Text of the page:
Roberts: The New Woman Artist
Until February 25; Gallery of Modern Art, Glasgow
Julie Roberts occupies a particular niche in the minds of todays
art-world cognoscenti. Although there is no doubt that she is a painter
the Welsh-born artist is celebrated for her finely-executed
oil paintings many are particularly keen to focus on her conceptualist
credentials. A small solo show on the third floor of Glasgows
Gallery of Modern Art affords us the chance to decide for ourselves.
Roberts trained at Glasgow School of Art in the late 1980s, in the
shadow of the New Glasgow Boys. Their bold figure painting had caused
an international wave of excitement, but in its wake, students were
suffering anti-climax. Reacting against the excesses of their brash,
intuitive forebears, Robertss generation turned away from figurative
painting, embracing the theoretical rigours of conceptual art.
Roberts stayed with figurative painting, but her approach had more
in common with her pioneering peers than it did with her painting
predecessors. She shared with her fellow-students the likes
of Christine Borland and Douglas Gordon an interest in feminism
and in the writings of Michel Foucault. She participated with them
in the early days of the Transmission gallery. Her work was heavily
based on research, just like theirs, and she too looked for an emotionally
detached form of presentation.
Robertss early works combined all these factors. A piece of
medical apparatus a dentists chair, a mortuary slab or
a strait jacket would occupy the centre of a large canvas.
With only flat colour for a background, all attention was focussed
on this fertile symbol of institutional control, the vulnerable human
body palpable in its glaring absence.
You can imagine these paintings sitting quite comfortably amongst
Christine Borlands work, both turning the clinical gaze of the
medical establishment back on itself. Robertss ideas, treatment
and subject matter do echo those of her conceptualist colleagues,
but to differentiate her from other painters on this basis is misguided.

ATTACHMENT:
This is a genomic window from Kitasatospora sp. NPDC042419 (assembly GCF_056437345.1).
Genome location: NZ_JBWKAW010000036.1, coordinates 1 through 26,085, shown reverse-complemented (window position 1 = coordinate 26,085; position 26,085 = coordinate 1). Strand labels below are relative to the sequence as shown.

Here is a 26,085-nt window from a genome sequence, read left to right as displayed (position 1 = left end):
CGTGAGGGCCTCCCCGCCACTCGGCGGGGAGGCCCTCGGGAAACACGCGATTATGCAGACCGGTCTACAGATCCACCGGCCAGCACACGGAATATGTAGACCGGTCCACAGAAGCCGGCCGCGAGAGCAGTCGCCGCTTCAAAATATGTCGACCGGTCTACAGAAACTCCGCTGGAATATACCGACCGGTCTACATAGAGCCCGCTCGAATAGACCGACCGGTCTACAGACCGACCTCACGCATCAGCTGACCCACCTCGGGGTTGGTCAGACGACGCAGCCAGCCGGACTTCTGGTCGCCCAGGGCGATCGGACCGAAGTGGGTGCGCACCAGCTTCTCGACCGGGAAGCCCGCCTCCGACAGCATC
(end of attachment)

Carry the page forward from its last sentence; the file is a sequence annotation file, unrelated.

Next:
To say that she is a conceptual painter implies that not all artists
are conceptual. Even the Impressionists who threw themselves
into the pleasures of fleeting, surface impressions were full
of daring new concepts. They were at the forefront of discussions
about perception, they pushed colour theory to its limits, and they
reacted to the new technology of photography which was changing the
way memories were recorded.
The fact is that all good painting is conceptual, but it also brings
with it something that conceptual artists often try hard to avoid
style. Right from the first, Roberts has had an unmistakeable
style of her own. Every surface whether brick, velvet or skin
is detailed with the same deadpan lines and circles. Though
draperies can burst with passages of flowery curls, they never break
away from Roberts own strict rules of engagement. The weight
of her line never varies, and its ends are mechanically precise. Never
does she allow herself a flick of the wrist at the end of a curl,
or an unpremeditated daub of paint in luscious double thickness.
In some ways Robertss style is alluring, the twirls and polka
dots of faces and pillows completely decorative in effect. In others,
it is repulsive, too controlled and mechanical, the colours evocative
of urine, vomit, and nicotine-stained miners clubs. It remains
absolutely the same whether she is painting her sleeping, beribboned
niece, or a disembowelled victim of Jack the Ripper. The constant
foregrounding of the paint itself never allows you to forget that
its there; you are always reminded that this is a fiction of
the artists making.
Not until recently has Roberts included live figures in her work.
In the early days, human beings were notable by their absence. Then,
gradually, the artist introduced dead bodies, dolls and mannequins;
painting her own nieces asleep was a big step forward. In her latest
series, Girls Painting, there are real, live, awake women working
in the studios of Glasgow School of Art. But they are stiff and lifeless,
the curling, folding smocks more alive than their inhabitants.
The series is in part a homage to Charles Rennie Mackintoshs
building and also to the art schools pioneering attitude towards
female students at the turn of the 20th century. Gone are the isolated
objects of Robertss early works; these are whole scenes from
edge to edge of the canvas. But they retain the otherworldliness which
is typical of the artists work; The Life Room is composed along
medieval principles, the perspectives tipped up and the figures scaled
according to hierarchy rather than naturalism.
Robertss supreme technical skill is shown off to greatest effect
in her three large watercolours, and in the slightly older series
of pencil drawings. In contrast with the stilted oil paintings, Roberts
doesnt hold back here from achieving an effect of great visual
richness. If its not too non-conceptual, Id like to see
more of that.
Black, Sunday Herald 14.01.07